14 November 2015 to 28 February 2016
A new exhibition at the Royal Pavilion, Brighton will explore how animals considered exotic by the Georgians and early Victorians were depicted, kept and presented.
Exotic Creatures will look at animals owned by the Royal Family and in menageries and early zoos, as well as the ‘political beasts’ of the period (c.1740-1850). A painting of liger cubs (a cross between a tiger and a lion) born at Windsor in 1824, and presented to Royal Pavilion creator George IV shortly after, will be displayed to the public for the first time.
Another rarely-seen painting will tell the story of the UK’s first living giraffe, given to George IV as a diplomatic gift by the Pasha of Egypt in 1826.
The Nubian Giraffe, Jacques-Laurent Agasse (1767-1849) Oct 1827
The Royal Collection Trust
© Her Majesty Queen Elizabeth II 2015
Prince Regent’s Gallery, Royal Pavilion Estate, Brighton BN1 1EE, UK
14 November 2015 to 28 February 2016
Opening hours: Open daily: April-Sept 9.30am-5.45pm (last admission 5pm), Oct-March 10am-5.15pm (last admission 4.30pm). Closed 24 Dec (from 2.30pm), 25 & 26 Dec
Tickets: *10% online discount*
Tel: +44 (0)3000 29090
Further information about the exhibition:
Other works on show will include satirical prints, original menagerie bills, sculptural and ceramic pieces and paintings and archival material. The exhibition will take a hands-on, playful approach suitable for all the family, and a children’s Royal Pavilion Creature Trail will be available to buy at the admission desk.
The exhibition will be organised around four main themes:
George IV, considered exotic and unpredictable by many, kept a significant collection of exotic animals in his private menagerie at Windsor Great Park. The exhibition will tell the stories of individual exotic animals and explain the transition to public menageries, and the opening of London Zoo in 1828.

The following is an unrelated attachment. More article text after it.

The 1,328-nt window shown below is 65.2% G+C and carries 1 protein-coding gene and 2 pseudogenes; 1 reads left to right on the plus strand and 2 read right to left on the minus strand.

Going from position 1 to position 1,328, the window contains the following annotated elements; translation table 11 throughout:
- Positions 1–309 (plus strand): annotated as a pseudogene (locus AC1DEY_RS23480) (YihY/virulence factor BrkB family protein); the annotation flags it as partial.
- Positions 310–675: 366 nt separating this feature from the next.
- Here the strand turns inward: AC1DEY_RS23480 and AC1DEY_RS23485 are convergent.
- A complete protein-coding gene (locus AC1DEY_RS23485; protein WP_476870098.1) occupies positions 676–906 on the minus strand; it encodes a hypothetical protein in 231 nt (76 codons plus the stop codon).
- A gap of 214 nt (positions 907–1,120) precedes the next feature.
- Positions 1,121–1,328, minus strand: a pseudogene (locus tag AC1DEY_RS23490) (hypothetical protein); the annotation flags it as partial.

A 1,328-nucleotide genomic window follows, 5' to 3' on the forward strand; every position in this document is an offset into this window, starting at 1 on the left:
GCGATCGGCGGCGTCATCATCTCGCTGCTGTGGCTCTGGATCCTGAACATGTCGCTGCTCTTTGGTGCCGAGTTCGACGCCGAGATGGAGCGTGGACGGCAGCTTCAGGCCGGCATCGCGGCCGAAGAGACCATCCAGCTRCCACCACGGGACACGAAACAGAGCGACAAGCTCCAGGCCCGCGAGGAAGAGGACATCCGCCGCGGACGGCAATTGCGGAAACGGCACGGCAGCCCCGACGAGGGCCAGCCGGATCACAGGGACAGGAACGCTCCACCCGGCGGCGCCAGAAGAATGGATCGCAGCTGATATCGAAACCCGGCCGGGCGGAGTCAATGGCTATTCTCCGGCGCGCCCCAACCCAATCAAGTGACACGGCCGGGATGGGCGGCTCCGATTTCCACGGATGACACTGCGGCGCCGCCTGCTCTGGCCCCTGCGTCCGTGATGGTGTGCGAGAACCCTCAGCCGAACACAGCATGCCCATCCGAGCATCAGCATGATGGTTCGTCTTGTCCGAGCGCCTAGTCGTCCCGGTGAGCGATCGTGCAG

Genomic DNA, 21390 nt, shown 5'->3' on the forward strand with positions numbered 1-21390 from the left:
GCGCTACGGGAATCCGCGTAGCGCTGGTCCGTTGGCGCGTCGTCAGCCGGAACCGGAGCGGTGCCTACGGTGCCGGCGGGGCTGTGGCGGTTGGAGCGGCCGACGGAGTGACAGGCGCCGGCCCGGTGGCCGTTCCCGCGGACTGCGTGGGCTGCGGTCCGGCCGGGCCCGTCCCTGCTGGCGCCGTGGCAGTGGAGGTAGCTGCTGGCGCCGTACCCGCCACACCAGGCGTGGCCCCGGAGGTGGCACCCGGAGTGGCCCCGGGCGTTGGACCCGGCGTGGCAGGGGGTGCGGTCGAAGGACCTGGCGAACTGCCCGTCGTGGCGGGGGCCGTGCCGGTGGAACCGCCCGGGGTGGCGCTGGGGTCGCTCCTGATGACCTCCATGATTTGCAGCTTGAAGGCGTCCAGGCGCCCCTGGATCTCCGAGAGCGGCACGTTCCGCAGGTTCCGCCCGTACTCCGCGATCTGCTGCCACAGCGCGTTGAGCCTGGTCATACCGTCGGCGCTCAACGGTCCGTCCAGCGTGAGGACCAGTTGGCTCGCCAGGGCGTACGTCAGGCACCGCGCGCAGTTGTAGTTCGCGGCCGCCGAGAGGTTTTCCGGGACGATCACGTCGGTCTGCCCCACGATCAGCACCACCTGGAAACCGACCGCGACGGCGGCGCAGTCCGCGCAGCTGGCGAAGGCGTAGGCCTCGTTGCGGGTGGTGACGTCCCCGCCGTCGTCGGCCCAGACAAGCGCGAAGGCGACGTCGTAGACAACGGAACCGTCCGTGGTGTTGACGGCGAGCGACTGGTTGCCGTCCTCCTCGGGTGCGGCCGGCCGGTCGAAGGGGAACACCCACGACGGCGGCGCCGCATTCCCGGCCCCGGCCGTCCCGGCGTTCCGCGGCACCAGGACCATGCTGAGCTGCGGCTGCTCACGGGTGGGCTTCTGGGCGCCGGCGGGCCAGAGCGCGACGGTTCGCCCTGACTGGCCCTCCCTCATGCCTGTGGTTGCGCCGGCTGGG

Public and travelling menageries and early zoos,
Many of the exhibits will have a strong connection with Brighton, whose residents enjoyed regular visits from travelling menageries and animal performances in the Royal Pavilion grounds.
George’s mother Queen Charlotte kept a zebra in the 1760s and ordered a rhino for her children’s amusement, while George IV gave ostriches as presents to mistresses and kept kangaroos at Windsor Great Park. He also received the first living giraffe on British soil as a diplomatic gift.
The young female arrived in August 1827 after a long and strenuous journey from Africa, by which time neither she nor George were in a good state of health. Cartoonists mercilessly poked fun at both but the exhibition’s portrait by Swiss artist Jacques-Laurent Agasse is more sympathetic.
Animals were a popular device for mocking politicians and royals in Georgian satire and caricatures, as depicted in Brighton Museum and the Royal Pavilion’s extensive collections (many of which are hand-coloured).
The exhibition will demonstrate how the arrival of exotic animals influenced fashion and the decorative arts in Britain, with giraffe-patterned wallpaper, teapots and fabrics becoming hugely popular in the late 1820s. It will also address the challenges of creating anatomically correct images of non-native animals in the Georgian era, and the period’s simultaneous passions for scientific research and the use (and abuse) of animals in entertainment.
As well as caricatures and striking Staffordshire figures from Brighton Museum & Art Gallery’s own collection, curator Alexandra Loske has sourced significant loans from the Victoria & Albert Museum, the British Museum, Royal Collection Trust and private collections.